In the late 1940s, the white picket fence became synonymous with the American Dream and a symbol of idyllic, family life. But today, the visual shorthand for modern-day living has shifted, instead favoring high-rise multifamily buildings and urban epicenters. By 2030, 4.6 million new apartments will be needed to keep up with the demand for multifamily living—proving that today’s generation has redefined their idea of their ideal home.
As the industry looks at various ways to meet future renters’ needs, buildings are forced to stand out in order to stay competitive. In the past, many buildings turned to high-end amenities like swimming pools and dog parks to draw in prospective renters. But as space becomes increasingly limited, multifamily owners and developers need to make each square foot count. As a result, building developers are taking more thoughtful approaches to amenity add-ons while considering the things that renters care about most.
When asked what they looked for in an apartment in a survey conducted by the National Multifamily Housing Council and Kingsley Associates, 91 percent of residents stressed an importance on convenience. This makes sense, as renters who pay premium rent prices also want to enjoy their time at home by reducing time dedicated to day-to-day tasks. Every week, the typical person spends nearly two hours every day on household activities like cleaning, food prep, and other routine errands.
More and more, residents are handing off these tasks to on-demand service providers—in fact, 42 percent—or 86.5 million Americans—said that they have used an on-demand service, according to a survey by Burson-Marsteller, the Aspen Institute and Time, Inc. The instant gratification and provisioning of goods and services is no doubt appealing, giving residents time back and the freedom to spend their time more intentionally.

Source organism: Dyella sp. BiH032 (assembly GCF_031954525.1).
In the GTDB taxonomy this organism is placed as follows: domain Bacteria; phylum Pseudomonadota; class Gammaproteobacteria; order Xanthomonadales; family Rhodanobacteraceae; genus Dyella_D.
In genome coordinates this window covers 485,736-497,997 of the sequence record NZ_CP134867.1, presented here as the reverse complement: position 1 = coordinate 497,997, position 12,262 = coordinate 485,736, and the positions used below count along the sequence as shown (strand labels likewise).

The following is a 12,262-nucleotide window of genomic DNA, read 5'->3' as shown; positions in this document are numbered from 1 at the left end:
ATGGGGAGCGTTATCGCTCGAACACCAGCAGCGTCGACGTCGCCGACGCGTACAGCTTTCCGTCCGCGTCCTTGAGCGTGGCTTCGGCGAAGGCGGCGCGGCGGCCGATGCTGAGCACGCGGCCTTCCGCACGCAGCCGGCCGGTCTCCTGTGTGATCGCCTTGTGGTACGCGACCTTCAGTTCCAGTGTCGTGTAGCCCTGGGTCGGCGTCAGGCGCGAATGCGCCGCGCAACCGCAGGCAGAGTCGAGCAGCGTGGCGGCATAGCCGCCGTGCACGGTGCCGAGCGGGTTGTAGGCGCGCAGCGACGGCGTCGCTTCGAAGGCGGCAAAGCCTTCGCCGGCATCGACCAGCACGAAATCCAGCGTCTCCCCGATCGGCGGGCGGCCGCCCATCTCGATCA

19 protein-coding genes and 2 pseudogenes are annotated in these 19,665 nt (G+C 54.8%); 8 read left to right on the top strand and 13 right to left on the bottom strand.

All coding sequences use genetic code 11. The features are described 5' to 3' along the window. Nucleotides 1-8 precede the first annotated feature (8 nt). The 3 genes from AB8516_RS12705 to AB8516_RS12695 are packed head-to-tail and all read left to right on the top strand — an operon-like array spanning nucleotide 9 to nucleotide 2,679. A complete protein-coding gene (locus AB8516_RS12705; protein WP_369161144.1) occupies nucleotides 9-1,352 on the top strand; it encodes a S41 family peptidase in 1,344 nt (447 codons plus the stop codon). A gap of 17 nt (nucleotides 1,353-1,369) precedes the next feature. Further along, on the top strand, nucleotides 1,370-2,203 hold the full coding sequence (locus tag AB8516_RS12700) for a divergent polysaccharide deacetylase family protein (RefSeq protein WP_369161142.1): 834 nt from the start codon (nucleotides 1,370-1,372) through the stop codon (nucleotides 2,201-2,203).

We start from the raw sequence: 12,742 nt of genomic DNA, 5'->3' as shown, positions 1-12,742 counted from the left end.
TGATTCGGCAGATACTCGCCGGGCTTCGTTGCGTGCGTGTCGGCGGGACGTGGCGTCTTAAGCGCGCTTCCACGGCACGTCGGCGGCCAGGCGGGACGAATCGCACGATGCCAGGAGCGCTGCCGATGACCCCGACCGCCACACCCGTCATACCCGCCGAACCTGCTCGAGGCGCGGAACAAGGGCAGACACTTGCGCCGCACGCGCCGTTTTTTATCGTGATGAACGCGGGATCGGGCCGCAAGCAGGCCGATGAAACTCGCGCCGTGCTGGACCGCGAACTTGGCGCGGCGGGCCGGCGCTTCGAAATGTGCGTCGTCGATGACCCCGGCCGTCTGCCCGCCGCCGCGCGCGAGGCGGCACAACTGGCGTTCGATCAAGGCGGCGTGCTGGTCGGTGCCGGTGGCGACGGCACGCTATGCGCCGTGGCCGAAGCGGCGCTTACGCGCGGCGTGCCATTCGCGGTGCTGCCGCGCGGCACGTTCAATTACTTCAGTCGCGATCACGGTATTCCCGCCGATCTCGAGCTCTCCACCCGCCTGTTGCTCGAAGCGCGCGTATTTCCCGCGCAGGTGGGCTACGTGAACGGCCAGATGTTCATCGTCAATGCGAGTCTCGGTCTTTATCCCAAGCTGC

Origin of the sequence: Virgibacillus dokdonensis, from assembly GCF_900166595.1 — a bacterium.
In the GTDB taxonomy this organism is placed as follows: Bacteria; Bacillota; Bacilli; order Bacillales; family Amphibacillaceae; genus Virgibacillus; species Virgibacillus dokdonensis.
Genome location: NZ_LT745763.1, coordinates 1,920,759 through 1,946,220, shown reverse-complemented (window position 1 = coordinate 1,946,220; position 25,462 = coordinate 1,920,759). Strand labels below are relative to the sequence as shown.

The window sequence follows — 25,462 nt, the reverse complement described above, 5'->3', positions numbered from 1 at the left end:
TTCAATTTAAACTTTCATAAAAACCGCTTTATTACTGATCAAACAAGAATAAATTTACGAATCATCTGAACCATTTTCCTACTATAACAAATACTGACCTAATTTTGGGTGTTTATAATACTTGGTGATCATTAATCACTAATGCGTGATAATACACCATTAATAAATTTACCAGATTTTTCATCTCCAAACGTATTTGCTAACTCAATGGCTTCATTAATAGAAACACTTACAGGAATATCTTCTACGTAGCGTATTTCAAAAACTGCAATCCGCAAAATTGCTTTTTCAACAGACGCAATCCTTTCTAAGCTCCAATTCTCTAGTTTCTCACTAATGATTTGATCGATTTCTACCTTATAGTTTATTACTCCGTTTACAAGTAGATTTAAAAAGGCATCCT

Here, we take a look at which on-demand service offerings are among the most popular among residents and how building owners can make the experience even better.
E-commerce has been booming in recent years, with the growth of services like Amazon and other direct-to-consumer brands with an online-first mentality. As residents order at an increasing rate from online retailers, the volume has skyrocketed with 48 percent growth in 2016.
E-commerce’s contribution to total retail sales has been steadily growing. Forty-seven percent of people receive at least three packages a month, thanks to the added convenience of deliveries showing up right on their doorstep.
But residents aren’t just ordering small packages that are easily delivered. Seventy-six percent of people have had high-value items like jewelry delivered, and others have ordered oversized items like furniture or vital deliveries like prescriptions—all of which present challenges in many multifamily buildings when no one’s home. Without the right solution, it can result in cluttered lobbies, missed deliveries, or misplaced packages.
Food & Grocery Delivery
Companies like Instacart deliver groceries the same day from major chains like Whole Foods and Target. Other services, like FreshDirect, Peapod, and AmazonFresh also deliver perishable groceries—fruits, vegetables, meats, poultry, fish, dairy products, and much more—while companies like Blue Apron or HelloFresh curate ready-to-prepare meal kits and ingredients right to customers’ doorsteps.
These food and grocery delivery services are a priority for residents for a couple of reasons: time savings and the desire to eat healthier without having to prepare an entire meal from scratch. By eliminating the need to make a list, visit the store, pick out your items, and return home, it’s one of the easiest and most affordable ways to buy back time. That’s why 48 percent of U.S. grocery shoppers already purchase at least some of their groceries online—by 2023, digital grocery sales in the U.S. are estimated to reach $59.5 billion.